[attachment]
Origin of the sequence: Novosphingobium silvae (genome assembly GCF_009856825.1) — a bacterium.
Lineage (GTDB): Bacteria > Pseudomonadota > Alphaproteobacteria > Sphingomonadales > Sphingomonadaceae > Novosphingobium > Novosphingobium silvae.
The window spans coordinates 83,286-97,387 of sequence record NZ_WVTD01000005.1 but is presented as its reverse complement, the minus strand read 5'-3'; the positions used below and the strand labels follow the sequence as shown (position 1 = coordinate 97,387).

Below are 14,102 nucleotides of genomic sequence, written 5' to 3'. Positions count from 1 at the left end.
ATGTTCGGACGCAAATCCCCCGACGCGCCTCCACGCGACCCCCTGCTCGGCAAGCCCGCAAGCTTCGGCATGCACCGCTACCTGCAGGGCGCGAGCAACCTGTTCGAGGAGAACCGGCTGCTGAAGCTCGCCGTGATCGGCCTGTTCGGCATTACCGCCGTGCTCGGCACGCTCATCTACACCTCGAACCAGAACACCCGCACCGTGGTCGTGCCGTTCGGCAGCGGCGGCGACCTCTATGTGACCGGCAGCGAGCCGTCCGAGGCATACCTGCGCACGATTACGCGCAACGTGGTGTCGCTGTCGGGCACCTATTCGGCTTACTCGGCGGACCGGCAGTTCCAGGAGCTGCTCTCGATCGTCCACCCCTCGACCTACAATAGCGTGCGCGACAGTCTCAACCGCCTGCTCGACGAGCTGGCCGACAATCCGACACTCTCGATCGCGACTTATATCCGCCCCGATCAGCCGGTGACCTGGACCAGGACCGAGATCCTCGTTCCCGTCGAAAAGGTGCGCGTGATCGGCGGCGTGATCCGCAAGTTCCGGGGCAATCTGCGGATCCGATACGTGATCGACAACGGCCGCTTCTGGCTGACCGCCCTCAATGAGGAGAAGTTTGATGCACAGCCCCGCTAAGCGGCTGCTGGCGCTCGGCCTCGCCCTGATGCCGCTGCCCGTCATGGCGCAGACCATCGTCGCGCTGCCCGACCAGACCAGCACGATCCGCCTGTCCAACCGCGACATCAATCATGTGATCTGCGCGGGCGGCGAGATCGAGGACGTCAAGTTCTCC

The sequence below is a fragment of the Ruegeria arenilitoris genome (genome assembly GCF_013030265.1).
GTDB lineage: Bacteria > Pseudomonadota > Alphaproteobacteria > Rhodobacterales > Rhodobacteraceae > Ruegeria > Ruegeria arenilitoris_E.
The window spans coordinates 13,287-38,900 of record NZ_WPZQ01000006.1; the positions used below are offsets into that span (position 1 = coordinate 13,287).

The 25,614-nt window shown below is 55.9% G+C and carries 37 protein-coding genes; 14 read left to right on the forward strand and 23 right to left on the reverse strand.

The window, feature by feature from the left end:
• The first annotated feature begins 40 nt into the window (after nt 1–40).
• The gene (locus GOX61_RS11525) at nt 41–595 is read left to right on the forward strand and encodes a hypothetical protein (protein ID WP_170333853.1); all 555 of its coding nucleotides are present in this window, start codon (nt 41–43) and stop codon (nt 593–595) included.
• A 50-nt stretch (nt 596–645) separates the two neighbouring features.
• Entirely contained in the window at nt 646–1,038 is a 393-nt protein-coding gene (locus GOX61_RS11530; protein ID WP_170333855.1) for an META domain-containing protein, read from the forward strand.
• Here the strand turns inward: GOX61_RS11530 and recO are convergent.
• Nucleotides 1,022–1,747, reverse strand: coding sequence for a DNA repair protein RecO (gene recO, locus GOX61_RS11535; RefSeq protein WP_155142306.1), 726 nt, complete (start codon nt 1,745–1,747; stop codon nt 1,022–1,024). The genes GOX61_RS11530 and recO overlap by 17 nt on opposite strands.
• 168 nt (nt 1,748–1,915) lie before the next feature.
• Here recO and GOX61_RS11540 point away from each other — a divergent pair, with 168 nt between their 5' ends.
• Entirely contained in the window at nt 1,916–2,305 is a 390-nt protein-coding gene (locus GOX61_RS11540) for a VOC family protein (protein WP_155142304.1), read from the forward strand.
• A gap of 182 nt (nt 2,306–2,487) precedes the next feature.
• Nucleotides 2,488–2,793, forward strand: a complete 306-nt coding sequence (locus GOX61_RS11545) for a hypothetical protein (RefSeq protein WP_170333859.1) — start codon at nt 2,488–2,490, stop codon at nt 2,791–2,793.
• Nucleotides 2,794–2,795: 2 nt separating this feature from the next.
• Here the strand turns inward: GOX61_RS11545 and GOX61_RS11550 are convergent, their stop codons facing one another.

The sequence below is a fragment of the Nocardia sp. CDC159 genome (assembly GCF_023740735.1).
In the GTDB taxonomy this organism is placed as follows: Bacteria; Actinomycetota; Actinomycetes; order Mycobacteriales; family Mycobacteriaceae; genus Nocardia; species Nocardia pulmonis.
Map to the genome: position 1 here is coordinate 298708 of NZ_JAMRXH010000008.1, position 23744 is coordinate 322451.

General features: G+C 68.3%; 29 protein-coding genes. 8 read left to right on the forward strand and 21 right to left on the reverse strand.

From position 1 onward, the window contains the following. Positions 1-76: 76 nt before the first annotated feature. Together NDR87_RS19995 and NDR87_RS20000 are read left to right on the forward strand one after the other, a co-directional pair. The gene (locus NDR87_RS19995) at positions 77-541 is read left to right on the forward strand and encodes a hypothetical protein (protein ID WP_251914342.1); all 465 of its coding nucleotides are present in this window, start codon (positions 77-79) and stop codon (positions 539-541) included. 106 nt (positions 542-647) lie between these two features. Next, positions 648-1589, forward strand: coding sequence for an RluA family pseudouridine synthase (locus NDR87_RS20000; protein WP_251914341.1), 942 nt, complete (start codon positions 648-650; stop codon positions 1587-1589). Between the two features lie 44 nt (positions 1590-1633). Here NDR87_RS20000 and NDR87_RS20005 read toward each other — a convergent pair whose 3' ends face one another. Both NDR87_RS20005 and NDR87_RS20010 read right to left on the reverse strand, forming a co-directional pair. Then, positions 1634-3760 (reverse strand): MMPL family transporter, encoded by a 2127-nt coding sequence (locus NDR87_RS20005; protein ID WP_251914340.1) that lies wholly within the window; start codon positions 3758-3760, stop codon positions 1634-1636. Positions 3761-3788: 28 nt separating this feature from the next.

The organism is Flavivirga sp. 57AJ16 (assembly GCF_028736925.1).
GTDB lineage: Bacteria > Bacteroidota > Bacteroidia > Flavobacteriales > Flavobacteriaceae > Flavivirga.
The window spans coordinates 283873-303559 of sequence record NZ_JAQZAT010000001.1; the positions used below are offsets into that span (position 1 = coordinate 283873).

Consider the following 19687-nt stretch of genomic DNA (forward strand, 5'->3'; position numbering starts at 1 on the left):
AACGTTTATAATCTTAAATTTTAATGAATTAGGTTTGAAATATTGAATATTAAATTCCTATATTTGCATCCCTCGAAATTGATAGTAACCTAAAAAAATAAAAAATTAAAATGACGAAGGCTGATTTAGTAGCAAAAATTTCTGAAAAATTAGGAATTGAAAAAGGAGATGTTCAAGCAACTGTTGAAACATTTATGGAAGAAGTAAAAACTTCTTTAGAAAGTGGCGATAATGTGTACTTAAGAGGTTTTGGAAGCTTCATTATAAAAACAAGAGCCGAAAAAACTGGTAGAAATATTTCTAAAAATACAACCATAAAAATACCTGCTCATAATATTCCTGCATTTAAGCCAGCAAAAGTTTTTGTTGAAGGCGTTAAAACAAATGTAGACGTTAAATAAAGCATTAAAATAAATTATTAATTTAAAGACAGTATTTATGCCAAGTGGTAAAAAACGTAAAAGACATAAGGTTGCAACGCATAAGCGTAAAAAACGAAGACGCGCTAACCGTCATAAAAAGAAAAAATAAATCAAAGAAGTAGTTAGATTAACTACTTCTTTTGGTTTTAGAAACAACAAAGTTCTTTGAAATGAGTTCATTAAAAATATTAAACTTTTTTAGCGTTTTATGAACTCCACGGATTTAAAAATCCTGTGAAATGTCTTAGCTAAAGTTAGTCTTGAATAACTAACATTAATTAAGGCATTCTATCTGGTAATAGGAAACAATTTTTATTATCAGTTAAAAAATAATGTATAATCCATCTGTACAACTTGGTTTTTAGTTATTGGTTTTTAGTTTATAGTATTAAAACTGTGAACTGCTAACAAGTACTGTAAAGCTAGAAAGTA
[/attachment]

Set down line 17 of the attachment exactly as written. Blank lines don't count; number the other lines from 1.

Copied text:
• 168 nt (nt 1,748–1,915) lie before the next feature.